Helping others helps yourself

I’ve been realizing lately how much this is true. Lately it’s been all about admitting things and then doing something about it, instead of just continuing to sit there and whine or cry or be frustrated. Whether it’s that you can’t lose the weight, you can’t get past some emotional baggage, or you aren’t doing better at work, the first steps are to admit out loud that there is a problem, and then – taking the next step to fix it.

For me, that’s meant repeating over and over again to myself, to my parents, to my boyfriend, to supportive friends – that I have emotional issues and need therapy. And now it’s meant making the calls and finding someone who can really help.

One thing that helps you move forward is recognizing similar “problems” and calls for help in friends and giving them the exact advice that others are currently or once gave you, or that you are still trying to tell yourself. “Oh, you can’t lose weight? Try this.”  “Oh, you have a crappy parent or friend? Try this.”

Just knowing that someone else needs help and that you can help them, is proof that you can help yourself and that others can help you. It’s always easier to be on the outside looking in, as we know. It’s always easier to look at someone else and say, “Duh, why don’t they recognize this?” It’s much harder to say to ourselves…yeah, I’m doing that too, or yeah, I need to fix that, too. It’s even harder to then push through the first few weeks or months of taking action on it. Making calls to get help. Making changes in your life that are healthy, finding people that are good for you and letting go of people and habits that are not so good for you.

Triggers

Knowing and recognizing our emotional triggers and not letting them take control of us are two very different things. It’s definitely one of those “easier said than done” instances. Have you ever worked at something for months, for years, maybe your whole life, and then one tiny little thing that someone says or maybe worse, doesn’t say, seems to erase all of your efforts and suddenly you’re wanting to bust out of your seams?

Yeah, that was me today.

I’ve been working at it. I have. I had a great first step last week. I was so proud of myself. And I have been talking out loud about everything more, to myself, to my family and boyfriend and friends who care about me. I was making changes.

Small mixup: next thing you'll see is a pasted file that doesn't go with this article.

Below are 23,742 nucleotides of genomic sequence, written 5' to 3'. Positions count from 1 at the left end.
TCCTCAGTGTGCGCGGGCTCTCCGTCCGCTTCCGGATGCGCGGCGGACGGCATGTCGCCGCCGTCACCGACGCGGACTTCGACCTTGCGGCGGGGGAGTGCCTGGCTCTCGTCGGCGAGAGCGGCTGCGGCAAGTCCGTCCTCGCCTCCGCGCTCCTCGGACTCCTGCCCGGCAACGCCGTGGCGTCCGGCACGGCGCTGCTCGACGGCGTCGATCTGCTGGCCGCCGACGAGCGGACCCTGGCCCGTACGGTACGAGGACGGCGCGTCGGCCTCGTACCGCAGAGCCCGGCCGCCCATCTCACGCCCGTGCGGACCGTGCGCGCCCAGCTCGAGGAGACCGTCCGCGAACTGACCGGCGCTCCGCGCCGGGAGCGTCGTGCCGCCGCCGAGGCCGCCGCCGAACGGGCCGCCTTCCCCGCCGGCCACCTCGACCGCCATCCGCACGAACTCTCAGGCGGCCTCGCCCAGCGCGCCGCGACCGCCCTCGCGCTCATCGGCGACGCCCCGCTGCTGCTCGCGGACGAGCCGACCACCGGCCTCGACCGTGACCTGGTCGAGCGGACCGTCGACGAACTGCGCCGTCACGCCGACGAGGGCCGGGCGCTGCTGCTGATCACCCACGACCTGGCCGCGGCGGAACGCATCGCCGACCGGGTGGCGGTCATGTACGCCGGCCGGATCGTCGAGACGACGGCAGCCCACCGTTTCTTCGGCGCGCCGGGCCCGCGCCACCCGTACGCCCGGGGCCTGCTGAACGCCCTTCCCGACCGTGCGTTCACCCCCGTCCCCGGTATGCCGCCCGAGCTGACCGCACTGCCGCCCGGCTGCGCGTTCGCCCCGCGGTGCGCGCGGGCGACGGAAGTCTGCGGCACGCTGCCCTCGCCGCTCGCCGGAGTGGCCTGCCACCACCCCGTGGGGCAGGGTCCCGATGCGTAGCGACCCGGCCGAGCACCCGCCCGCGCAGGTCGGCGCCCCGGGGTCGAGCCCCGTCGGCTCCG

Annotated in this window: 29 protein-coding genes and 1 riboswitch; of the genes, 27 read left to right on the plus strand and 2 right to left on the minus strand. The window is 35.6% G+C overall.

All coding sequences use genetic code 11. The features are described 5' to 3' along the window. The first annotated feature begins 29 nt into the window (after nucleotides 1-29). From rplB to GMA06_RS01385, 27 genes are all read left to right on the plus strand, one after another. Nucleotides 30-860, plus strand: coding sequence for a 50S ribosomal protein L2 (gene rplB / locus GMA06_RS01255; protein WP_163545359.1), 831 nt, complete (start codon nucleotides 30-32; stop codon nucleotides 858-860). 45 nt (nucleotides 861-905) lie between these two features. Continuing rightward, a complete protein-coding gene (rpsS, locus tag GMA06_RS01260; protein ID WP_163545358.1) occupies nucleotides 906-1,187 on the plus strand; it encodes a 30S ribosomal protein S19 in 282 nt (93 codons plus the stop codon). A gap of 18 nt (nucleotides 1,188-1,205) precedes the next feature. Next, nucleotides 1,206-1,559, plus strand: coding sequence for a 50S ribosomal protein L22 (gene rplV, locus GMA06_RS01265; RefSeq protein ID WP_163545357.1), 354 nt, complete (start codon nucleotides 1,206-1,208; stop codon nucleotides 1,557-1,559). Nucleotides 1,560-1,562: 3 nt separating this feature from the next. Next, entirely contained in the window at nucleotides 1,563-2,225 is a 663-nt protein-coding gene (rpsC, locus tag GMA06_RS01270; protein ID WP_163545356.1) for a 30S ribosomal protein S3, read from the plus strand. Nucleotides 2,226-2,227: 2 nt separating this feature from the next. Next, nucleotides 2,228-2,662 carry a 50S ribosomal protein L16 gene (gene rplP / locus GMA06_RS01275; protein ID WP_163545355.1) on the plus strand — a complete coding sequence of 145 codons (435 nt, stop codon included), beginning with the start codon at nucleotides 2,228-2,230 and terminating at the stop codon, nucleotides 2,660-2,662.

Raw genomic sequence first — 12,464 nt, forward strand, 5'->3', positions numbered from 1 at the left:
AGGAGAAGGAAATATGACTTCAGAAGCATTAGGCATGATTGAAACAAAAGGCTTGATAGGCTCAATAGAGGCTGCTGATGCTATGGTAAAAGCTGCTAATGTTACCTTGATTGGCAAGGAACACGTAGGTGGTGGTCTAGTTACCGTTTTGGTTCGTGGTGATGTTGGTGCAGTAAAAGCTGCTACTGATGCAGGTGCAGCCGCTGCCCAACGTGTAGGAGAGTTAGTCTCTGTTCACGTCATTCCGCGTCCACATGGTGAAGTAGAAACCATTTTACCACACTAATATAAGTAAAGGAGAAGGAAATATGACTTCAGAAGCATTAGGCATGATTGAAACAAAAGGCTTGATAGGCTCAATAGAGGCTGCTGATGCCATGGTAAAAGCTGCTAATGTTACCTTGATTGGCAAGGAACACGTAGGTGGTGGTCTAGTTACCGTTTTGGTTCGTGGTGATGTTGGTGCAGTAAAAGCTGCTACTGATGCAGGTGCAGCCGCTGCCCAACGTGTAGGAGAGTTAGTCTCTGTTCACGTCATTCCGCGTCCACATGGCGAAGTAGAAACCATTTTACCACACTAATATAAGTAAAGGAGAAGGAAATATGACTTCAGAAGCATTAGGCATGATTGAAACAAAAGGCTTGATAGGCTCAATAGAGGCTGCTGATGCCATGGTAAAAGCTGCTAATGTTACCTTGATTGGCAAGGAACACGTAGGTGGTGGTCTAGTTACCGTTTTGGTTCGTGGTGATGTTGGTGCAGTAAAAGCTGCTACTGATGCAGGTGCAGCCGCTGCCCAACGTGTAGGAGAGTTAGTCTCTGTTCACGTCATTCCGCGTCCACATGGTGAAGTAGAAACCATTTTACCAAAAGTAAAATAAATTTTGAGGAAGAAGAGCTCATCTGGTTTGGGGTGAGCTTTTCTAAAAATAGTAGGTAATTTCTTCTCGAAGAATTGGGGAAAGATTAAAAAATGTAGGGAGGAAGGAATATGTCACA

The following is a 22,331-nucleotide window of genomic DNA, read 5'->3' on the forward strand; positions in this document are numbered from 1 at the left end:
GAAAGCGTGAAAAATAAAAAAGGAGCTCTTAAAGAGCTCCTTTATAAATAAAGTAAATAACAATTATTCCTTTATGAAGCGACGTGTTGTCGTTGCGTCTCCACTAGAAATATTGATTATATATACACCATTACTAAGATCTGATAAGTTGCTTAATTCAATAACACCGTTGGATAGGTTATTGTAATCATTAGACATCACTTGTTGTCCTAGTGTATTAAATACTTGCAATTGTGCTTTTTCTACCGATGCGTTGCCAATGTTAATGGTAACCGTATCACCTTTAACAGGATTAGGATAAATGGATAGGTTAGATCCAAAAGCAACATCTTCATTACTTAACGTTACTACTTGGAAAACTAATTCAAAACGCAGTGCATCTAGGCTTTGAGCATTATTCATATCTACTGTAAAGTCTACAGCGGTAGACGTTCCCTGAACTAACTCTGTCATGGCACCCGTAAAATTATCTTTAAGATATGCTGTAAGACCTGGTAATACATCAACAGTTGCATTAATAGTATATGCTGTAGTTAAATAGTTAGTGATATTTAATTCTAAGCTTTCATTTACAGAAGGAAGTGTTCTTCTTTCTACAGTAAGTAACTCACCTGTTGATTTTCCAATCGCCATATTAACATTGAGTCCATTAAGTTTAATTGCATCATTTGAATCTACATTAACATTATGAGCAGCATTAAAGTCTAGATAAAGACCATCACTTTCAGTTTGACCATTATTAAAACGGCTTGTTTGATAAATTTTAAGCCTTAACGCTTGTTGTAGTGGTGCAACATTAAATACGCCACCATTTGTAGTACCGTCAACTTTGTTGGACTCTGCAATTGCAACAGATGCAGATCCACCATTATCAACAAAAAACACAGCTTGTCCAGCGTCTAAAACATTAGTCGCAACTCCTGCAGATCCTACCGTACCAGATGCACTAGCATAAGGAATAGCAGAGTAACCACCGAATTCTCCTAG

And then, “it” happened. A trigger. Without going into too much detail, it was the thing that wasn’t said today that set me off. That set me on a stream of tears, a stream of consciousness that went something like this: i’m-not-needed-recognized-loved-worthless-doesnt-matter-who-cares-get-over-it-forget-it-why-does-this-keep-happening?

You’re like, man, she sounds like Cybil! Nothing is worse than starting to beat yourself up and getting angrier and sadder by the second while simultaneously trying to force yourself to stop thinking about it and to not worry about it and to not make anything of it. Nothing is worse than feeling like an entire couple months of progress are gone in one instant, an entire year’s worth of work is unnoticed, and that an entire life’s worth of this SAME EVER-PRESENT FEELING has still not gone away and seems like it never will. And nothing is worse than 98% of the people around you telling you and showing you that you’re appreciated, but the other 2% (yourself and one other person) negating the whole thing.

Back to square one. Deep breaths. More hugs.

Step 1:

Be rid of all things toxic.

Now I’m not talking about not smoking (I don’t) or not drinking (I keep a low profile there too) or ditching other ridiculously harmful habits. I don’t really have any of those. But, detoxifying yourself also means mentally, emotionally, and socially. I’ve already been doing well with my workout routine and eating better. It’s time to move on to the big guns.

Tomorrow, I’m taking a step to make this happen. I won’t go into major details, but basically I’m getting a fresh perspective from someone new, someone who can’t take sides. And as part of all this, I’m going to start making choices about what to keep and what to get rid of in my life – and maybe who. We all do things or think things or feel things that aren’t helping us move forward, and that aren’t helping us live in the moment and enjoy life to the fullest. We also all have people in our lives that fall into this category. Maybe they are an old friend who isn’t so much a good friend anymore, or a newer friend that just isn’t panning out, or a family member that isn’t worth the stress either. I know that my biggest problem has always been to just accept that a relationship is over and move on – it’s one of the hardest things I deal with everyday. Those of you who know me more intimately know what this stems from – and I’m taking steps to fix it.  I can spend months agonizing over why my friend or old roommate or family member hasn’t talked to me in months, letting it bother me until it consumes much of my thoughts.

Or, I can learn to place it outside of me and my life, and say, ok, yeah I’m not feeling the love, but they made a decision. Maybe I don’t know the decision, and maybe it had to do with something I did or said, but maybe it didn’t. And realizing that and saying, things will be okay, is the big step. Realizing there are other people I have in my life that care and aren’t going anywhere. You know who you are, those people – and I appreciate it, more than you know.

So, as change comes to our country, and people are trying to keep their resolutions going, I’m making some changes, too. It’s really time.

For readers: What changes are you wanting to make this year?